Jon Anderson — 1000 Hands, Chapter One
(Blue , 2020, CD / LP / DL)
by Jon Davis, Published 2020-09-03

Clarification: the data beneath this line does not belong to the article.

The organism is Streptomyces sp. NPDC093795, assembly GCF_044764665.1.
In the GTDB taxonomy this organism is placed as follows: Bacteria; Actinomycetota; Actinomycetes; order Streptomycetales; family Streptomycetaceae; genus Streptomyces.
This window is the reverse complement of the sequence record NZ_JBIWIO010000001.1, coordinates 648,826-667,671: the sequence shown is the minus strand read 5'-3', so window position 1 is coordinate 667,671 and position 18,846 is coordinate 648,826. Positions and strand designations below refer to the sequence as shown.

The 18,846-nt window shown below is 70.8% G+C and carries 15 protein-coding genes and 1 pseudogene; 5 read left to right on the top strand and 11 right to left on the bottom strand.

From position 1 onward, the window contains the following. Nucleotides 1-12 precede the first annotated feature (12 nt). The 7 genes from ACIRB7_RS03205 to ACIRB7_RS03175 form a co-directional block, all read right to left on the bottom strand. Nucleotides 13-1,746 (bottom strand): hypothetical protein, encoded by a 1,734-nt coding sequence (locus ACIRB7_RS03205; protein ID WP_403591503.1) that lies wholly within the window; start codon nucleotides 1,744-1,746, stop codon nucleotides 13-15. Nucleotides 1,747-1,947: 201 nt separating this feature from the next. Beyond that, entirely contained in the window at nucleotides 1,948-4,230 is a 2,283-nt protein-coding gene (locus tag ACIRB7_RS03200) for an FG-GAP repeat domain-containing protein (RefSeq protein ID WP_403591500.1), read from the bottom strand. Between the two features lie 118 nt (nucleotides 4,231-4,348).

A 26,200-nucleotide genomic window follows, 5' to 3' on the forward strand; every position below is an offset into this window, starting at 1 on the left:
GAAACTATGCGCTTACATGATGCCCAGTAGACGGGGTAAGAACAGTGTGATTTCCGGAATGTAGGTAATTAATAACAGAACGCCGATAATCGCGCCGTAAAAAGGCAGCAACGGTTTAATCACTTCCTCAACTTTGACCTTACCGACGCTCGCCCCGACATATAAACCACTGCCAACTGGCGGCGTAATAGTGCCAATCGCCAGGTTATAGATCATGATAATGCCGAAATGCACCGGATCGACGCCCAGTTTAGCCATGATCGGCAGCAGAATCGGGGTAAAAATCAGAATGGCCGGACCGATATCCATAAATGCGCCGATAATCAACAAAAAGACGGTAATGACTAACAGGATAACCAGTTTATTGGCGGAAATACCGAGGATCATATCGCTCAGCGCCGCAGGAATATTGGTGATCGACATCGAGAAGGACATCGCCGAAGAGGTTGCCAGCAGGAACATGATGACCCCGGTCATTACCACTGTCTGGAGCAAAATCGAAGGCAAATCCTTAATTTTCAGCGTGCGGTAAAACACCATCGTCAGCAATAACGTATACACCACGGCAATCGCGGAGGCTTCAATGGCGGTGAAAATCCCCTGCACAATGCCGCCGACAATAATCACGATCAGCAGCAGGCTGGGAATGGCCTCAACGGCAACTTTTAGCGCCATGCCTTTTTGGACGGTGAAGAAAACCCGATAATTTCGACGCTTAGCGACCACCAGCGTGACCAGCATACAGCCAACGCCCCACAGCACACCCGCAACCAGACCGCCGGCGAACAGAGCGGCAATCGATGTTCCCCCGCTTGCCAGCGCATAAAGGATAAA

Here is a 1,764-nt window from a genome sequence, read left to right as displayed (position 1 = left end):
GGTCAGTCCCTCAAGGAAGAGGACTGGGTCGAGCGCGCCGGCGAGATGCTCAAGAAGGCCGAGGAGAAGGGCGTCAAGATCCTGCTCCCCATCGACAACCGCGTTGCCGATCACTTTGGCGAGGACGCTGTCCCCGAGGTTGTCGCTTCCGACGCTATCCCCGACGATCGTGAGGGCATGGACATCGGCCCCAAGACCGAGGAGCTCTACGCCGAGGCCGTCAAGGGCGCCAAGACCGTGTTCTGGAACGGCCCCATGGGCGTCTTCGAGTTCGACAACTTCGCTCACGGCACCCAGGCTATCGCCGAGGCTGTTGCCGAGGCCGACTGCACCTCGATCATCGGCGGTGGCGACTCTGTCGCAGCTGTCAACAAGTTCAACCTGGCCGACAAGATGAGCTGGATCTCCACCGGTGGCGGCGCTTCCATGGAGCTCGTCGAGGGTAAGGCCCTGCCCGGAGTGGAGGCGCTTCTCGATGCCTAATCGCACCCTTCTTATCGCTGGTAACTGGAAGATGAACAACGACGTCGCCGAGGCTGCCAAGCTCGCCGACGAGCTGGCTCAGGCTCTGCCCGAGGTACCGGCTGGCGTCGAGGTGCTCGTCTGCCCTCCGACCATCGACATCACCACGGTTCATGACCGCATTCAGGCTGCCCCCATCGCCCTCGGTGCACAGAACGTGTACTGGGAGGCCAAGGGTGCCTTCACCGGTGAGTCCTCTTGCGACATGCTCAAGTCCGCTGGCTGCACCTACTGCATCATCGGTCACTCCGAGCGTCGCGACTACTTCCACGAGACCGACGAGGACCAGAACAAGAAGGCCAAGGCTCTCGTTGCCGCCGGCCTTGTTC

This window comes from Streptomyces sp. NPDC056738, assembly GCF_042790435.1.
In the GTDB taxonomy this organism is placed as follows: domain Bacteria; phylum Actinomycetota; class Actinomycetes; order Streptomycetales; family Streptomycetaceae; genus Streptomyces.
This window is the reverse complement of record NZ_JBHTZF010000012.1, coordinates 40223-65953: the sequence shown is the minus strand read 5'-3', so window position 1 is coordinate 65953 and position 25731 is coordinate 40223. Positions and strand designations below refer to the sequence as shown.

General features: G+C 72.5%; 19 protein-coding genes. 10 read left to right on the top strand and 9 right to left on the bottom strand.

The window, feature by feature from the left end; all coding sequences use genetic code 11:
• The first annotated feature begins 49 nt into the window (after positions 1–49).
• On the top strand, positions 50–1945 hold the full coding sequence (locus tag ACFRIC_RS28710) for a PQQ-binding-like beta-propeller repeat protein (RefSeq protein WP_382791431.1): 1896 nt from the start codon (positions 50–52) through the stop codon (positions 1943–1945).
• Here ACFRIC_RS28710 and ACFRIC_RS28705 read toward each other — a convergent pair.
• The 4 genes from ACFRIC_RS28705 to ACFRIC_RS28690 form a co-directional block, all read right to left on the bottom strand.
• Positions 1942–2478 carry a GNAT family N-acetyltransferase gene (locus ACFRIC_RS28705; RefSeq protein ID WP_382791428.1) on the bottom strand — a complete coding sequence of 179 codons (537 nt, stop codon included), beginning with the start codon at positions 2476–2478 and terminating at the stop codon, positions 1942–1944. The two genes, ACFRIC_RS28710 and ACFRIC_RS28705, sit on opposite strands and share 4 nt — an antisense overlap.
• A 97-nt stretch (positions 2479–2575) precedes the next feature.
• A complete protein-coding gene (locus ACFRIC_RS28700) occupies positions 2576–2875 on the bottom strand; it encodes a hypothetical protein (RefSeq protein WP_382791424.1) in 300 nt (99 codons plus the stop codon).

Certainly the music of Yes is an important element of my teenage years and a foundation of my understanding of what music is (or can be). But I’m not an uncritical listener, and there’s a lot of music from the collective family of the band and its various members in different combinations that I’m less than enthusiastic about. Jon Anderson’s work, to my thinking, has varied from pretty solid to nearly unlistenable, so the arrival of a new release under his name carries no presuppositions as to whether I’m going to like it. In some ways, that increases my happiness that I can say 1000 Hands - Chapter One is quite a fine album. Anderson hits the right balance between catchy tunes and musical inventiveness, and his tendency towards spiritual themes doesn’t sink into sappy clichés on these eleven tunes. You won’t find any epics along the lines of “Awaken” or “Close to the Edge,” but you probably knew not to expect that. What you will get is bouncy rhythms informed by a wide range of styles, including reggae, highlife, Celtic folk, and even hip-hop, massed choruses of Anderson’s overdubbed voices, and superbly played backing parts. Anderson has tapped a whole host of players to help out: Carmine Appice, Alan White, Robby Steinhardt, Pat Travers, Steve Morse, Ian Anderson, Rick Derringer, Jerry Goodman, Chick Corea, Stuart Hamm, Billy Cobham, Jean-Luc Ponty, and Steve Howe all appear here and there, and (as a testament to how long some of this music has been in the works) there are also contributions from Larry Coryell and Chris Squire. Anderson’s voice is in fine form, and he wrote or co-wrote all of the tracks. His collaborators on the writing are Brian Chatton (Anderson’s bandmate in The Warriors back in the 60s) and producer Michael Franklin, though the spirit of the writing is clearly derived from the man whose name is on the cover. In a world that often seems dominated by darkness and despair, hopeful sounds like those on 1000 Hands - Chapter One run the risk of sounding out of touch with reality (as I’ve found some of Jon Anderson’s past work), but in some inexplicable way, it just works. I don’t know whether it’s an antidote to the daily news, but it does bring me an interlude of energetic peace while it plays.
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